Thinking in Blocks
The more difficult a thing is to do – the more method is required. Breaking an image down into broad tonal areas (as outlined above and below) is one method that makes it easier to analyse an image and easier to paint. Think broad to begin with and add layers of detail gradually.
The secret to portraiture (or any fine detailed painting) is patience and time. Portraiture is something that requires endless practice. It may seem an obvious thing to say but, we live in a different world from that of Velasquez. Our world, due to: the internet; social media; mobile phones; multi-channel TV; 24 hour rolling news broadcasts is a global world of “the instant”. We want to be able to do anything, see anything, go anywhere and we want to do it now. Unfortunately, painting is different.It does not lend itself to instant gratification.
The detail of the face must be built up gradually, subtly, with long observation. This is where the original investment in the under painting comes into its own. Its at this stage that you must have already established the exact positioning of every feature through your original drawing. If not, you will start to “draw” instead of painting. Remember, drawing and painting are two separate processes. With drawing you are busy comparing: establishing distances; length of lines; positioning etc. With painting you are layering colours and tones down and “sculpting and coaxing them into position to describe form, shape,shadow, highlight, colour, and tone. When it comes to the facial detail, each small area has to be carefully observed, then blended and assessed and re-assessed. it would be no exaggeration to say that after all the big broad areas of tone and colour are in place you should work on square centimetre areas one by one across the face until it looks exactly right.
Painting has been described as the last great craft. A craft is exactly that. It takes years of endless practice to recreate a piece of music by Bach or Mozart. It’s the same with painting. There is no instant magic formula. Velásquez lived in a different world. He was born in 1599 in Seville, in Spain. When we think of the “old masters” we are really talking about the art of white, European, men. Who lived in countries with little political or social resemblance to contemporary Europe. Their training would have regimented and academic. Spain (and most other European countries would have been almost wholly Christian (Catholic in the case of Spain) Religion was everything. All major commissions were of Christian subjects and paintings were made to the glory of God. No free thinking, romantic artists here (Romanticism; the idea of an awareness of the “beauty” of things using sense and emotion to create free-thinking images of your own, as opposed to reason and intellect was two centuries away.) Velásquez’s art would have been creating within that one context. Today we can go on Amazon for art history books and see ancient cave painting beside the French Impressionists or Picasso. All out of their original context giving the impression that everybody lived at the one time and were familiar with each others think and practices.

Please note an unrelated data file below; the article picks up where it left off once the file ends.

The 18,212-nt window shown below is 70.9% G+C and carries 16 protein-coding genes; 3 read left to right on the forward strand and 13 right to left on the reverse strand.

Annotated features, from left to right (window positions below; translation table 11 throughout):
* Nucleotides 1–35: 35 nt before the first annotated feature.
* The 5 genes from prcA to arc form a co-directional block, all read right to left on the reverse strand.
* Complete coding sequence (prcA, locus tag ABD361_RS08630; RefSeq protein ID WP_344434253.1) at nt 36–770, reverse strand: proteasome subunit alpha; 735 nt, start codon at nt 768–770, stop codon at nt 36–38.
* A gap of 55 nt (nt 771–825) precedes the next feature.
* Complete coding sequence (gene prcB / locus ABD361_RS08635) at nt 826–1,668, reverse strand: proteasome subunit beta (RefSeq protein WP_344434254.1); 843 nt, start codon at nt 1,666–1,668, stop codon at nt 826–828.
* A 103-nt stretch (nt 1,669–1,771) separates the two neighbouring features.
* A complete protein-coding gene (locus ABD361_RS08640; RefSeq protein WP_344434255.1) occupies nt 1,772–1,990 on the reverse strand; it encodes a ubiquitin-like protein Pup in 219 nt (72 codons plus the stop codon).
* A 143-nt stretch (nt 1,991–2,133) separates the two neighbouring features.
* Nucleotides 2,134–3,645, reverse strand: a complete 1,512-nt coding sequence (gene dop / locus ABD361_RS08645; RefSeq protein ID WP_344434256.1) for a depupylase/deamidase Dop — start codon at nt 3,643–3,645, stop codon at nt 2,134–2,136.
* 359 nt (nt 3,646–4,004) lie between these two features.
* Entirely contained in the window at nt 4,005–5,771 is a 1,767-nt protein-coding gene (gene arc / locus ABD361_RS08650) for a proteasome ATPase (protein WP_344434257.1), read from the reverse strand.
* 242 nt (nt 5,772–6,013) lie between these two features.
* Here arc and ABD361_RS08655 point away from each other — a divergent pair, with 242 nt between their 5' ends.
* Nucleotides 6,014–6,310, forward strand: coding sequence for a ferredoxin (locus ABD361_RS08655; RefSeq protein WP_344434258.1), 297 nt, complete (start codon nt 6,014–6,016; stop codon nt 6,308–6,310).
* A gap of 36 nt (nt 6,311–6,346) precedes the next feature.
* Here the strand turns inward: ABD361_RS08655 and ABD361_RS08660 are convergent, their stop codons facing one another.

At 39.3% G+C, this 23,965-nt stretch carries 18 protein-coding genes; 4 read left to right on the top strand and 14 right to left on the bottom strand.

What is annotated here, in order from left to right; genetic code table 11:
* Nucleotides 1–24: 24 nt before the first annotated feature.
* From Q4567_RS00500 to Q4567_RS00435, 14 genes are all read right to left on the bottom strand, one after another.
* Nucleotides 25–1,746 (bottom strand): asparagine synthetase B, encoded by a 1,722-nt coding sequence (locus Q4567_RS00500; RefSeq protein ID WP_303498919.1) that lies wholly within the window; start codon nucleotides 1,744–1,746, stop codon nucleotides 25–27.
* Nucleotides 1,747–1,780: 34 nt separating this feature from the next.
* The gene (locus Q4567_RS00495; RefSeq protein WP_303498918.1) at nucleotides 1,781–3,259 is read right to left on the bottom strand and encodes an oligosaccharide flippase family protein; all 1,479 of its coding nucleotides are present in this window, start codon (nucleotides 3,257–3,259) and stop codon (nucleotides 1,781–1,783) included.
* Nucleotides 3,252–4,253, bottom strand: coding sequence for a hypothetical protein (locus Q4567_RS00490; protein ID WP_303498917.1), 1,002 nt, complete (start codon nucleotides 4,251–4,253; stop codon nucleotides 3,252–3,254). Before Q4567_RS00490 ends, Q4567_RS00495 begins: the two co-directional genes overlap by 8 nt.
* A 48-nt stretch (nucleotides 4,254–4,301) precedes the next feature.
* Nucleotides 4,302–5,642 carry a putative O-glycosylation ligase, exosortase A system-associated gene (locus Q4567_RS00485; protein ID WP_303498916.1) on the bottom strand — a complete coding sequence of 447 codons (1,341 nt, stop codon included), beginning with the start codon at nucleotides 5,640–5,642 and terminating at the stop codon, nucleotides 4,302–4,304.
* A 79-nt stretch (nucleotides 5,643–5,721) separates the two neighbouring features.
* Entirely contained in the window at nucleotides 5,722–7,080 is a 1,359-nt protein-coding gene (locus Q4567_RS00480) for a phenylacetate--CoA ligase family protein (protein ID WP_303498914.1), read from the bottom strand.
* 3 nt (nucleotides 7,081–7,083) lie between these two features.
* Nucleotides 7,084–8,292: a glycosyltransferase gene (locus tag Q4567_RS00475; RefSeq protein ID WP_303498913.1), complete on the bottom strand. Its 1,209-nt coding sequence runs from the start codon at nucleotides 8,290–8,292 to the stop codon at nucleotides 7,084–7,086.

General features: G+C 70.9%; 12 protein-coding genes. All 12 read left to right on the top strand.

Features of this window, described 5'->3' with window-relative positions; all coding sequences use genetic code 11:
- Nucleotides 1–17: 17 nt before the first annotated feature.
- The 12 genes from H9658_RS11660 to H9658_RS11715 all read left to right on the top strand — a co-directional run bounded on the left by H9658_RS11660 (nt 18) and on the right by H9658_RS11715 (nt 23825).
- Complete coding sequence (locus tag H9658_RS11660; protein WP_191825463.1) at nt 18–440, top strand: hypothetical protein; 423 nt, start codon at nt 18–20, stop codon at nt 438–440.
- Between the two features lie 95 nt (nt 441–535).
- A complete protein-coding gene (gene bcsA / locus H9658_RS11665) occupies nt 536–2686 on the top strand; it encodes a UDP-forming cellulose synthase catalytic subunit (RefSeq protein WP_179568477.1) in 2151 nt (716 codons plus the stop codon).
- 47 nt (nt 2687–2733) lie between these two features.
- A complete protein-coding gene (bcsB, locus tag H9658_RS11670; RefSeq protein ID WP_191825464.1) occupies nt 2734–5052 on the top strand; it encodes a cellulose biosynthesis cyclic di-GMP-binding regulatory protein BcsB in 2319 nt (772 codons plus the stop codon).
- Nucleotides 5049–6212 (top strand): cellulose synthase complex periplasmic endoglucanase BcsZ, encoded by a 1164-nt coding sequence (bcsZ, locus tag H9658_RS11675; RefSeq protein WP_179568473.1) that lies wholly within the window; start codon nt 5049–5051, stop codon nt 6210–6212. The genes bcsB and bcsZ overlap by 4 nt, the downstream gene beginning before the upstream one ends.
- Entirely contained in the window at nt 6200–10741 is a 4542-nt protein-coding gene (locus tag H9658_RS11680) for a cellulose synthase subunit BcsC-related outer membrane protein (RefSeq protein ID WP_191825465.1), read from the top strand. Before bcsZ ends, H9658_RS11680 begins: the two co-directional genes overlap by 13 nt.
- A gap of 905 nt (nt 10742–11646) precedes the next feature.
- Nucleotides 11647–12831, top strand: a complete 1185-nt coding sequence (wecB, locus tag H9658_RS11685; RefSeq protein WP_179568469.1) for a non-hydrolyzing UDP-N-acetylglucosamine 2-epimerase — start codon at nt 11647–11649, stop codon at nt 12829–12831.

Today, we still have strong echoes of the “Romantic” artist, a tortured intellectual striving to create something lasting. For me that’s just a train of thought that would seriously get in the way of practical workshop practices and being able to paint at this level. Keep it real. painting is about a methodical achievement of specific goals. Learn your trade/craft/art. A friend of mine a very good and successful painter stated once that “I wouldn’t even talk to an artist who hadn’t at least fifteen years professional practice behind them” bit extreme, but I knew what he meant.
The picture above is the painting about 85/90% finished. As we have seen. There are ways to do this. Each procedure must happen in sequence. An absolute accurate drawing is key to success. Once the foundation of the brown line drawing is in place. The oil painting stage begins with the artist thinking “broad to narrow” beginning with broad areas of colour and tone and gradually adding layers of detail.
You may ask, why bother? This has all be done before? My answer is simple. You’ll be a better painter. It’s great practice. What musician would not benefit from trying to copy Beethoven, Bach or even The Beatles? The use of overhead projectors, putting in place a strong detailed drawing, studio disciplines of keeping brushes and mixes clean, sequential methods, practice and planning, thinking in blocks, working broad to narrow, all this establishes a “fence” around your thinking and focuses you on the task at hand. These are useful guides for any painter (or any project) Like any thing else worth doing, you only get out what you put in. There’s nothing simple about painting like this. If you are serious about becoming a skilled painter then practice, practice, practice.